Sen. Jennifer Bradley, a Fleming Island Republican, also was concerned about creating such a list. She voted in favor of the measure but said she believes parents should be the ones having conversations with their kids about their passions and career goals.
“I just disagree with the idea that the state gets to decide that dream,” said Bradley, a mother of three.
Sen. Travis Hutson, R-St. Augustine, raised concerns about people who make up their own majors with the school’s approval, and how they would be impacted. Baxley did not have answers for what would happen under that scenario.
“I agree with the intent that you have,” Hutson told Baxley, “and I hope you will work with the process to get it in a lot better posture.”
In a letter sent to Senate Education Committee members on Monday, Baxley said his hope is that “the research will show that all or most degrees our institutions of higher learning are offering DO lead to jobs.”
“But if there are degrees out there that don’t, I believe we have a moral obligation to let the student know,” he said.
Baxley sent the letter after his bill was suddenly pulled from the committee agenda last week amid growing opposition from student groups.
Other changes in the bill included pushing back the start date of the new scholarship rules one year, until 2023-24.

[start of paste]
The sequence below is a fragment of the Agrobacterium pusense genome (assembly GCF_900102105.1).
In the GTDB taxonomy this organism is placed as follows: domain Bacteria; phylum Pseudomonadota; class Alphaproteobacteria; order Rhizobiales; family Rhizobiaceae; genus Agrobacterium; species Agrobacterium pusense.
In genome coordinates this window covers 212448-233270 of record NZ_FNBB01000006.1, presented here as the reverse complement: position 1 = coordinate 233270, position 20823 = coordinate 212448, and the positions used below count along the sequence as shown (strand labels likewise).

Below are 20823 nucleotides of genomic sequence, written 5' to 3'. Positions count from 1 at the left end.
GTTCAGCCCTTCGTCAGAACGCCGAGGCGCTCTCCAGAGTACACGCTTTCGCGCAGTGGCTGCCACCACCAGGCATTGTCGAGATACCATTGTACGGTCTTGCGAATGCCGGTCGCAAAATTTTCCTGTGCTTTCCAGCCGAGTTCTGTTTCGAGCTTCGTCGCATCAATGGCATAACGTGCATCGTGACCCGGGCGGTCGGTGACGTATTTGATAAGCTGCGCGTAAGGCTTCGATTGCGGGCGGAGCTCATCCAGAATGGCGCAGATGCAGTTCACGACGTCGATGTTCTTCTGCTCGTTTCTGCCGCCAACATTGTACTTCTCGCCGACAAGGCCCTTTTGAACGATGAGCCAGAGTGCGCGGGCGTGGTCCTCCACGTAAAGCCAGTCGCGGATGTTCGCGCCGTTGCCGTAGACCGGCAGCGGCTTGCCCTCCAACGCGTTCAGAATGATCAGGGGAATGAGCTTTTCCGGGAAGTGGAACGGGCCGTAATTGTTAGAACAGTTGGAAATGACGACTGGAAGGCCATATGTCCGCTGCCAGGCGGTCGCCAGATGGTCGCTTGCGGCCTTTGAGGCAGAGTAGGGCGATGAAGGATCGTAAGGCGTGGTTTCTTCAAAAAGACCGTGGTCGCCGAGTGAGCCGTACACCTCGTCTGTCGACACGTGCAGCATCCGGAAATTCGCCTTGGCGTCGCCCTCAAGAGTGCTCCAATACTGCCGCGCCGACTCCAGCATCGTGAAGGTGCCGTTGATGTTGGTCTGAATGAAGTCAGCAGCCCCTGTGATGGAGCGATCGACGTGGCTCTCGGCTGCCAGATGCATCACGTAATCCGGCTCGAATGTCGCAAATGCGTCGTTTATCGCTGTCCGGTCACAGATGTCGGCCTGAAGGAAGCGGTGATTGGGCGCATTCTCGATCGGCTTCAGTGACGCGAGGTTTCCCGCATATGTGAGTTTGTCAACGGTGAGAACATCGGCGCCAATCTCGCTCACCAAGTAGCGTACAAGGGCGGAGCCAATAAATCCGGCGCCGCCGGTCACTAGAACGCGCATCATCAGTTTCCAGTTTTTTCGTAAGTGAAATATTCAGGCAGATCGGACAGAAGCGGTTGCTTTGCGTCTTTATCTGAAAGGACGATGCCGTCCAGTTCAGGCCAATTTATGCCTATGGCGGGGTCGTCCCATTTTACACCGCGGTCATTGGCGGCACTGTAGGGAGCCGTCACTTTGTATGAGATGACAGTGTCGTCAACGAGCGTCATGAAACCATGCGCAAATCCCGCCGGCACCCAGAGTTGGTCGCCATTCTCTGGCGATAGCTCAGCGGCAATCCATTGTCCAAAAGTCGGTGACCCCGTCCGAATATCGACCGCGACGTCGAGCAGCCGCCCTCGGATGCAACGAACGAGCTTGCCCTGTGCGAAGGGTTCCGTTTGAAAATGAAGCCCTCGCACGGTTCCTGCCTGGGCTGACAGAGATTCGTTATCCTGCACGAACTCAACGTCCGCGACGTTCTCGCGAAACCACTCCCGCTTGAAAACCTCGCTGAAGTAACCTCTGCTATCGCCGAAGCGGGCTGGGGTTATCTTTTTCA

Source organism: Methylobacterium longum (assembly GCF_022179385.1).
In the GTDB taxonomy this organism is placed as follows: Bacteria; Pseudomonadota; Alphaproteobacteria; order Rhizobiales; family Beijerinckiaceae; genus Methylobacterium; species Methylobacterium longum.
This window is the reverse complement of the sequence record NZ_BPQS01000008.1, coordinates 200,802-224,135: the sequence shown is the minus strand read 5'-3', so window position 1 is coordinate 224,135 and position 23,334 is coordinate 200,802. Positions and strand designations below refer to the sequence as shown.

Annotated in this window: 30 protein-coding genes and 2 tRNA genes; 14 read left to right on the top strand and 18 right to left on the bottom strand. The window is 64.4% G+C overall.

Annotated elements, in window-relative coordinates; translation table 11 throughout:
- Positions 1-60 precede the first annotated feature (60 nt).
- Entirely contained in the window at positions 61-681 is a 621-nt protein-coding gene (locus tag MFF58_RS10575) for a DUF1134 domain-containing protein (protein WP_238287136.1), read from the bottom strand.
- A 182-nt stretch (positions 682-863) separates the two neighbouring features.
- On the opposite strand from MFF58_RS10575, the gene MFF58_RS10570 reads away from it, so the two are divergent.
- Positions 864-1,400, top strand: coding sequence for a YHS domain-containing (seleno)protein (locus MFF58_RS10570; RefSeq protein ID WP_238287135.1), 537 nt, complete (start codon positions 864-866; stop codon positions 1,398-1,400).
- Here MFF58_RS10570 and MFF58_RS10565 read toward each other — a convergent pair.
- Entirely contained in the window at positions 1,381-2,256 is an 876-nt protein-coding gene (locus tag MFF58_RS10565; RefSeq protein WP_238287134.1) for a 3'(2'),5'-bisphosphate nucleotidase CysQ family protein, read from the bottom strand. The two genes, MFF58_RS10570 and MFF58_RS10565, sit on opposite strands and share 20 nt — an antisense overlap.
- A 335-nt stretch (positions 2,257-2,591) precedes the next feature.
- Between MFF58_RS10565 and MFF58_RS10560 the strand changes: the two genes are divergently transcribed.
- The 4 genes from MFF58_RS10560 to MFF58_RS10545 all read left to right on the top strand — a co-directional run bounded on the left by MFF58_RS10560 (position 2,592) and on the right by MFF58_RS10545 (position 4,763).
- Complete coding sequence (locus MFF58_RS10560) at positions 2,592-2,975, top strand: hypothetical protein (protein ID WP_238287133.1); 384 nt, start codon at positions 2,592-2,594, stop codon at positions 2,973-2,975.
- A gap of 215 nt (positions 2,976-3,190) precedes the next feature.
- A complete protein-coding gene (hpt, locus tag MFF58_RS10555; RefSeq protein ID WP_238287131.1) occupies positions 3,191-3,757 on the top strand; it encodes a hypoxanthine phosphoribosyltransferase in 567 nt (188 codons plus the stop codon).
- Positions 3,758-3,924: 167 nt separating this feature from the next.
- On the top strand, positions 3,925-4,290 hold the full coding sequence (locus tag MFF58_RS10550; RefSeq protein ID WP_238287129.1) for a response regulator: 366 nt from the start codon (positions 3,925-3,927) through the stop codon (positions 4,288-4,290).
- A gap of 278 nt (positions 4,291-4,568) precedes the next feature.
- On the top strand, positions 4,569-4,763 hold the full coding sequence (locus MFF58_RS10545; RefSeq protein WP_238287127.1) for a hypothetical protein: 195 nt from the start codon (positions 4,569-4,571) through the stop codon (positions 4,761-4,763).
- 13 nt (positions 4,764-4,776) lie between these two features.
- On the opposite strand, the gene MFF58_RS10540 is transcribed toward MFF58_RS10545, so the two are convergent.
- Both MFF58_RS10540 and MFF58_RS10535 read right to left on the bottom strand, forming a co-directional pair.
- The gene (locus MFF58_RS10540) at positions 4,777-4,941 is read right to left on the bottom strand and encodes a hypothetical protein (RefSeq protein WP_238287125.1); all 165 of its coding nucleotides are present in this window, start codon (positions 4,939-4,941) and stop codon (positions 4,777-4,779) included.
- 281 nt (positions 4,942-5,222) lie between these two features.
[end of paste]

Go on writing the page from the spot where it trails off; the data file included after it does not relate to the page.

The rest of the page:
More data on jobs, student debt
The bill also was altered to require the Board of Governors to develop an online dashboard featuring data on median salary, average student loan debt and debt-to-income ratio for different types of areas of study. Some speakers said the universities already provide this information.
Baxley downplayed that the measure is designed to save the state money as Florida faces budget constraints due to the COVID-19 pandemic. The bill analysis says the impact on state funding starting in 2022-23 is expected to be an indeterminate “net positive to the state budget.”
“I don’t know that we will save a dime,” Baxley told senators on Tuesday. “We are not projecting how much more or how much less will be spent; we are redesigning the program to connect the world of work and the world of education.”
The program, which distributed $618 million in scholarships in the 2019-20 fiscal year, is funded by the Florida Lottery. The Legislature sold the lottery on the promise it would go to education, and Bright Futures was created to spend that money.
The Legislature has tinkered with Bright Futures many times before. Changes have been big and small, and stretch back decades — and some tweaks have been recycled over the years.
For instance, giving full Bright Futures scholarships only to students who get into professions in which there are shortages is not a new concept. Two decades ago, former Florida House Speaker Tom Feeney said it would be a good idea to do so to fill teaching and nursing jobs.
Baxley also is proposing language that, if approved, would no longer guarantee Bright Futures awards would cover 75 percent or 100 percent of students’ tuition and fees. Instead, the award amount would be set in the state budget.
The exact same language was approved by lawmakers in 2012, a few years after the Great Recession. Then, in 2018, the Legislature restored the top- and second-level awards to once again cover what is currently in state law.
The fate of the measure remains murky — and not just because of the backlash. The House has no companion bills, and education leaders in the chamber are not focused on the issue.
“I haven’t been working on anything related to Bright Futures,” House Education and Employment Committee Chairman Chris Latvala said in an interview.”It’s not anything I’m really focused on.”